Would you redeem airline miles for direct cash?

Discussion in 'General Discussion | Miles/Points' started by UsingMiles, Jun 22, 2012.  |  Print Topic

  1. UsingMiles

    UsingMiles Z Representative

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    Airlines have offered frequent-flier credits for at least three decades — yet close to a third of those points go unclaimed each year as customers put off or forget to redeem airline miles before they expire.

    Seeing a list of points is one thing, however. Seeing a stack of twenties is another.

    Which might be why a number of people in the travel industry are taking close note of a building trend: programs that let customers turn miles or loyalty points directly into cash.

    A recent Fox Business report examined the idea, tracing its roots back to eight years ago, when American Express Rewards introduced Pay With Points. The program, which let cardholders spend their points like cash at Amazon.com, never really took off, though.

    Maybe it’s just the timing, but for whatever reason, Fox’s report says, similar programs are sprouting all over the place now. Emerging offerings include direct payments via PayPal to loading cash credits onto debit cards.

    Not all airlines are buying in, of course — nor are all frequent fliers. Some complain that the cash rewards are too paltry to be worthwhile. Instead of getting a cheeseburger’s worth of change, they’d rather roll their rewards into their next trip.

    Still, Randy Petersen of FlyerTalk.com thinks the new currency systems could prove popular with many travelers — especially those who don’t normally fly business class. “The silent majority or middle class don’t really measure value like frequent fliers,” Petersen tells Fox. “My guess is, as these currency systems come to fruition, the frequent fliers will reject it because they’re only getting seven-tenths of a penny for their mile at Home Depot, but the majority of people may go for utility.”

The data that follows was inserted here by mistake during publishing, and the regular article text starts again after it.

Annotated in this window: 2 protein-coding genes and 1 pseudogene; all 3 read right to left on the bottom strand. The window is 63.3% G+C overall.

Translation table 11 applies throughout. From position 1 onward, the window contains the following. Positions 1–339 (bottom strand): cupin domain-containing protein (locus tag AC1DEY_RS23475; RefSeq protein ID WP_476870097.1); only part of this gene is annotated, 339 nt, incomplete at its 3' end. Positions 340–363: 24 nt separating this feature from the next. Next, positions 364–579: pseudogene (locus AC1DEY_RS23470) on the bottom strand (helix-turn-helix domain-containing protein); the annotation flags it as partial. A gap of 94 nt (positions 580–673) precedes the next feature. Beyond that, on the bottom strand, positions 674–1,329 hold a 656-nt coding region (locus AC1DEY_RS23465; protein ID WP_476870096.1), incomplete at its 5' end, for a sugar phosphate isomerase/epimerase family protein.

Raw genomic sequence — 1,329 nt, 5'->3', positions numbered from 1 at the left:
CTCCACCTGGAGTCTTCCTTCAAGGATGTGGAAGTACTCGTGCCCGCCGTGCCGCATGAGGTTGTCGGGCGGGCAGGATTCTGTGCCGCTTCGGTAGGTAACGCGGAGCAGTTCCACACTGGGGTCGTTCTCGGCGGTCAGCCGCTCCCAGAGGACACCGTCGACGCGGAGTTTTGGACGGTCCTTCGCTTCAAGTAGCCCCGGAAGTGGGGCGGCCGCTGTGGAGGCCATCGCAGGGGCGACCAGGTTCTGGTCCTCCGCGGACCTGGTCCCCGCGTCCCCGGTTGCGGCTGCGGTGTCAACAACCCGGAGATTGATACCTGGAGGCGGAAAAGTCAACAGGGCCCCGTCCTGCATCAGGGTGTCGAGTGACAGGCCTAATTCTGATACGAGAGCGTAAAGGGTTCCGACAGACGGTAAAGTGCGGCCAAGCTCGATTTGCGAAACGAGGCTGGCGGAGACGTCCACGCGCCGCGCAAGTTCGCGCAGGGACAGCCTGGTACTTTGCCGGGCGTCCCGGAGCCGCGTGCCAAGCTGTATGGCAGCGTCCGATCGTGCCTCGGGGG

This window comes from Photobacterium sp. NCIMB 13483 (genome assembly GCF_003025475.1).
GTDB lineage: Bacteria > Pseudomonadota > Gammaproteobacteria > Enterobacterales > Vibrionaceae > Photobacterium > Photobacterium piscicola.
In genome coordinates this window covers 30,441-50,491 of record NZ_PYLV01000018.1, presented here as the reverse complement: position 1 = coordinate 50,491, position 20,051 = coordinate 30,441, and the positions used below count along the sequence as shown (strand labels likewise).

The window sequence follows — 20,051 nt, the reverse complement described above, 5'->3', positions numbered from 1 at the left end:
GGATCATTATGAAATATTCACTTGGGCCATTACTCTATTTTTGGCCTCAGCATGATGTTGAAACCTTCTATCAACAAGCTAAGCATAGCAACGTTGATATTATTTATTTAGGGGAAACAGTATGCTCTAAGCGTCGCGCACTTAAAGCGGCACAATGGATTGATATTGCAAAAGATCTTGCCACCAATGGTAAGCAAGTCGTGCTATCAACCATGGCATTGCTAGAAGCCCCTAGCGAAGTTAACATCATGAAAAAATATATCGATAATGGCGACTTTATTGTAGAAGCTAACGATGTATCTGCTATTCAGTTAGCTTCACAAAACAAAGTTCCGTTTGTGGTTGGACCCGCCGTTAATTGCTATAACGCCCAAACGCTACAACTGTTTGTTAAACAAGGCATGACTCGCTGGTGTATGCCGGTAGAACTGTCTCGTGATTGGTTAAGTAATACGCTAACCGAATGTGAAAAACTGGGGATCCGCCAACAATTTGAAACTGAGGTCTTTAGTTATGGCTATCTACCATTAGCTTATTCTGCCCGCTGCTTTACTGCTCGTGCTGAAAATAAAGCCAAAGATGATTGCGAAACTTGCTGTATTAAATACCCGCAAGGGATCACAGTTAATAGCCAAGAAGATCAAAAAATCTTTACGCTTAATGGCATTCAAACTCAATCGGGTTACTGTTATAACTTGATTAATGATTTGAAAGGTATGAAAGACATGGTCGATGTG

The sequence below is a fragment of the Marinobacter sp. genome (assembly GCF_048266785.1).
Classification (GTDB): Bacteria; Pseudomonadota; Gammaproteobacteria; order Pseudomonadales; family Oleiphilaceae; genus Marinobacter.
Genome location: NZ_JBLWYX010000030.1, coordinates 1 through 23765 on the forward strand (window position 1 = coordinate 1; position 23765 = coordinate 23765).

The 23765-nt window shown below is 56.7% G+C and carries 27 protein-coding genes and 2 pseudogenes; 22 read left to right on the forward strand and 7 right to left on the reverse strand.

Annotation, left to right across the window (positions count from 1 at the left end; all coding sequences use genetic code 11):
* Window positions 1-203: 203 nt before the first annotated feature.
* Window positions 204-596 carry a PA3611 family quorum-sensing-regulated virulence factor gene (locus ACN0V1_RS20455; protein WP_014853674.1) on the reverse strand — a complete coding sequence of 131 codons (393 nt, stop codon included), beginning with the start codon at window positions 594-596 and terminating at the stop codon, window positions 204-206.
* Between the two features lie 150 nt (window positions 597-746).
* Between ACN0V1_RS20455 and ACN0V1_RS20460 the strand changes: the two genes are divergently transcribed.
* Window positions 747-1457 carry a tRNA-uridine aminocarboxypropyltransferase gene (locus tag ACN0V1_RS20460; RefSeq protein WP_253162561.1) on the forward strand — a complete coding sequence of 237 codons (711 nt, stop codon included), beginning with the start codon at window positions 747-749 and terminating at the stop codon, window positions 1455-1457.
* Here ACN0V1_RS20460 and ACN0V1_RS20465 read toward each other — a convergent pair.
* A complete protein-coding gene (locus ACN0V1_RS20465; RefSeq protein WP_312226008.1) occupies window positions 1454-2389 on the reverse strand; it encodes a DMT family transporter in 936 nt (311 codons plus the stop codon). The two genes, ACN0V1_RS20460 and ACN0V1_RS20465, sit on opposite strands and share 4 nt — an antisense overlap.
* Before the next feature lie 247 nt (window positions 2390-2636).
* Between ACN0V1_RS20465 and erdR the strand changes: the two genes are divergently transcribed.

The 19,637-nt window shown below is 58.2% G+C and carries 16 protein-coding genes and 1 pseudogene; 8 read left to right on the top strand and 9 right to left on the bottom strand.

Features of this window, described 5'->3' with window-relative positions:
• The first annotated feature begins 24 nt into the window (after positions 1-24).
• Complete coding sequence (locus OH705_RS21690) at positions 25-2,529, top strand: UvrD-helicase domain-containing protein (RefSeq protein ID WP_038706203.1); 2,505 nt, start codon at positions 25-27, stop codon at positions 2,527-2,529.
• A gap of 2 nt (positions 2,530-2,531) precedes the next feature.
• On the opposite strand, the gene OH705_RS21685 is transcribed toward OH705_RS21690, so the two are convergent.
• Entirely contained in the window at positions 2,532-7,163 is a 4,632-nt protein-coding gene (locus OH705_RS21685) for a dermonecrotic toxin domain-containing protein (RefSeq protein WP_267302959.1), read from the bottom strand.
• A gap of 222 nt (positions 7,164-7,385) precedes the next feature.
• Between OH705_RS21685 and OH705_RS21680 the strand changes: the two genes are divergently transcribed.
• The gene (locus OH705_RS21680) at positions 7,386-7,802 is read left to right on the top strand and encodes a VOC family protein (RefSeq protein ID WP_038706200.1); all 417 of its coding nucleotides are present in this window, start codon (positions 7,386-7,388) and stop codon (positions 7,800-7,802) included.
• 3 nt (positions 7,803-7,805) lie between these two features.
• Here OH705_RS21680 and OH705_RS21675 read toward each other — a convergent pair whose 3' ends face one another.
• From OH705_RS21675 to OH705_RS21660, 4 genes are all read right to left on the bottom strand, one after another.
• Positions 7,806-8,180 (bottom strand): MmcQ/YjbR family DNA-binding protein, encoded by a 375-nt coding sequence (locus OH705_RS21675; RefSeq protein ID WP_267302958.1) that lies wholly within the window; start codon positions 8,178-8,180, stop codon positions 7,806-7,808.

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  2. Lufthansa Flyer
    Original Member

    Lufthansa Flyer Gold Member

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    I'm not onboard with the idea until 135,000 Mileage Plus miles equate to a check for $8,000-10,000. (135k = 1 first class R/T to Europe)
     
  3. edekba

    edekba Gold Member

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    That won't ever happen unfortunately I believe.
     
  4. Lufthansa Flyer
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    Lufthansa Flyer Gold Member

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    I'm OK with that actually!! :) Just let me keep redeeming miles for C and F and I'm a happy camper...er flyer.
     
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  5. 2wheels

    2wheels Silver Member

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    I would jump on this in a heartbeat. I have 1M+ miles sitting in various accounts, and being able to cash those out to put a dent in my mortgage would be a life saver. But, like 744, I would only go so far. I'd settle for $7,500 per 100,000 in most programs though.
     
  6. edekba

    edekba Gold Member

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    This just got me thinking about something else, If this were to happen; wouldn't signup bonuses, spend bonus, etc be reduced significantly? Most people would just signup, cash out and be done with it. With miles/points the way to redeem them for their best value is to use via travel incentives, but that does require time and knowledge.
     
  7. harvson3

    harvson3 Silver Member

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    I'd be in favor of this for "orphaned" miles in various accounts in which I have too few to use and little incentive to reach a redeemable level (Frontier, HA). Unfortunately, I'm not a large liability to those airlines and the piddling balances give me some tiny incentive to buy their products, so this may not be workable.

    See Fatwallet's Finance forum. People do this already.
     
  8. NYBanker
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    NYBanker Gold Member

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    +1
     
  9. daemon14

    daemon14 Gold Member

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    If i had large balances, I wouldn't mind 2cpm (a more realistic valuation).
     
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  10. jwsky